As the world moves closer to a unified digital solution for industries such as banking, social media and news, more and more personal and private data is being generated. In fact, 90% of the world’s data has been created within the last two years. Every new day produces 2.5 quintillion bytes of data – equivalent to 10 million blue-rays. The vast majority of this data is meaningless, but hidden within it lie highly confidential files containing trade secrets and financial records.
Companies recognise the importance of securing their data. An estimated $55bn was spent on cyber security in 2014. Even so, we’ve become used to seeing news headlines reporting large scale ‘hacks’ on major corporations and other organisations, ranging from WikiLeaks uncovering countless highly confidential documents to Sony having potentially 70 million of its customers’ bank details stolen. Apple, TalkTalk, Vodafone, Virgin, JP Morgan Chase, Blizzard and eBay have also suffered large scale hacks. So how do these attacks still happen when so much money is spent on security?
Key hacking techniques
Hacking is performed by someone exploiting weaknesses in a computer system or computer network. Although hackers have many weapons at their disposal when it comes to mounting attacks, major techniques used include:
Denial of Service (DoS\DDoS)
- A Denial of Service attack aims to take down a site or server by flooding it with a huge amount of traffic. Hackers set up fake computers or ‘bots’ to issue standard requests to open the target website . They can make tens of thousands of requests in a few seconds. The server is unable to process all the traffic in real time and finally crashes, taking out a layer of security and allowing the hackers to access data stored by the website (usually user details, bank accounts, email address etc). This technique is one of the most common attacks used to take large websites offline, employed successfully against websites run by CNN, Dell, Amazon and even the Pentagon.
- Aptly named after the wooden horse used by the Greeks during the siege of Troy, a Trojan virus is malicious software (malware) that disguises itself as legitimate software. It’s usually inadvertently installed by a PC user who intended to download a different software application or who downloaded an attachment from an email. Once installed on the victim’s computer, the Trojan virus can send data from the victim to the hacker. For example, a Keylogger Trojan records every stroke on a keyboard and then sends it to the hacker in order to steal passwords and other sensitive pieces of information. New Trojans are always being developed, keeping the hackers a step ahead of anti-virus software. One of the most famous attacks was the Storm Trojan of 2007, which affected an estimated one million to 10 million computers. Millions of dollars were spent in an attempt to contain the threat.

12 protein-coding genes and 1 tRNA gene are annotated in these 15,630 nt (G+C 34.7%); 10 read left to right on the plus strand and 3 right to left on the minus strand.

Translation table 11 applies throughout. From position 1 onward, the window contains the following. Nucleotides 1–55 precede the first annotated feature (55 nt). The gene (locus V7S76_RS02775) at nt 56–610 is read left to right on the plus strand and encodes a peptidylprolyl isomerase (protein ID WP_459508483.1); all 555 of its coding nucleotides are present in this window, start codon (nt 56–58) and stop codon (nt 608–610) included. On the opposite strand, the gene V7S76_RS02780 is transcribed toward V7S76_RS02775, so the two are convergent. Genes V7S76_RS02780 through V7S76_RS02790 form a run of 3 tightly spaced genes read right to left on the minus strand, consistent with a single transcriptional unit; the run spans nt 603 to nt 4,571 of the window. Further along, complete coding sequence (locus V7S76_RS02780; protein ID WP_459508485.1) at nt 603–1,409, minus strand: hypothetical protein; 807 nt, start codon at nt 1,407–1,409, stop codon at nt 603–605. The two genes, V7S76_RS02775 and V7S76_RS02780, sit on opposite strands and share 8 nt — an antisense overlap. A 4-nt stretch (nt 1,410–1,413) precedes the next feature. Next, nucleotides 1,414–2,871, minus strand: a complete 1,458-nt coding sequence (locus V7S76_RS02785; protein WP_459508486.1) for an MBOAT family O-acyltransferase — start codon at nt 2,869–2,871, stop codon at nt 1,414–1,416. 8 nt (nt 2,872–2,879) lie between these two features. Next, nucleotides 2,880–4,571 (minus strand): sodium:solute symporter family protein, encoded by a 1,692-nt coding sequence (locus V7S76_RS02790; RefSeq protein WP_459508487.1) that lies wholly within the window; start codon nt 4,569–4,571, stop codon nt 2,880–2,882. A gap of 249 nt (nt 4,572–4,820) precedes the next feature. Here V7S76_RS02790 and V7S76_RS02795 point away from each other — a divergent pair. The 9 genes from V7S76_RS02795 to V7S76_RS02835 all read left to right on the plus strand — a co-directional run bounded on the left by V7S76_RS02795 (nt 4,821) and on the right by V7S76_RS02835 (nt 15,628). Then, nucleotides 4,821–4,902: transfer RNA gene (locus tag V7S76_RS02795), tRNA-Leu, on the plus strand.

- A Waterhole or Watering Hole attack targets a particular group of end users (such as members of an organization, industry or region). The attacker guesses or observes which websites group members often use and infects one or more of them with links to malware, so enabling it to disrupt computers and steal information without the user even knowing. Eventually, some member of the targeted group gets infected. This is a relatively new strategy and is harder to predict and stop.
Essential defensive measures
Hackers clearly pose a major risk to organisations, but they don’t always succeed. You can strengthen your defences by implementing a number of protective measures. These include:
- always completing required software updates for your operating system and web browser;
- making sure all computers have a firewall installed;
- changing passwords regularly;
- installing up-to-date anti-virus software;
- installing anti-spyware/adware programs onto your system;
- deleting emails from unknown sources;
- training employees in order to raise awareness of hacking threats and the warning signs to look out for.
The many faces of the modern hacker
Hackers come in many forms. Some are simply modern criminals out to make financial gain. Others – known as ‘hacktivists’ – have more complex motives and goals, as explored on screen in the 1995 techno-thriller Hackers and Golden Globe-winning TV series Mr. Robot. Hacktivism is the subversive use of computers and computer networks to promote a particular, often political, agenda. The most famous hacktivist group, called Anonymous, became known for a series of well-publicized publicity stunts and attacks on government, religious, and corporate websites. But hacktivists also operate alone, outside groups, driven by their own personal agendas and motives.
Conclusion: we are all vulnerable
Large organisations invest millions in trying to secure their servers and improving network infrastructure. Some even employ ‘ethical hackers’ to test their security systems and identify any weaknesses. But they still get attacked and some fail to maintain adequate defences to keep their data secure. So how can smaller companies even hope to stay protected?
The truth is, there are no guarantees of safety, no matter how large or small your organisation. Hackers keep developing new forms of attack and security systems have always been reactive. Unless this changes, we will all always be vulnerable. But accepting this is a vital prerequisite for building your defences against hackers. Avoid complacency by understanding your weaknesses and staying aware of the evolving nature of the hacker threat.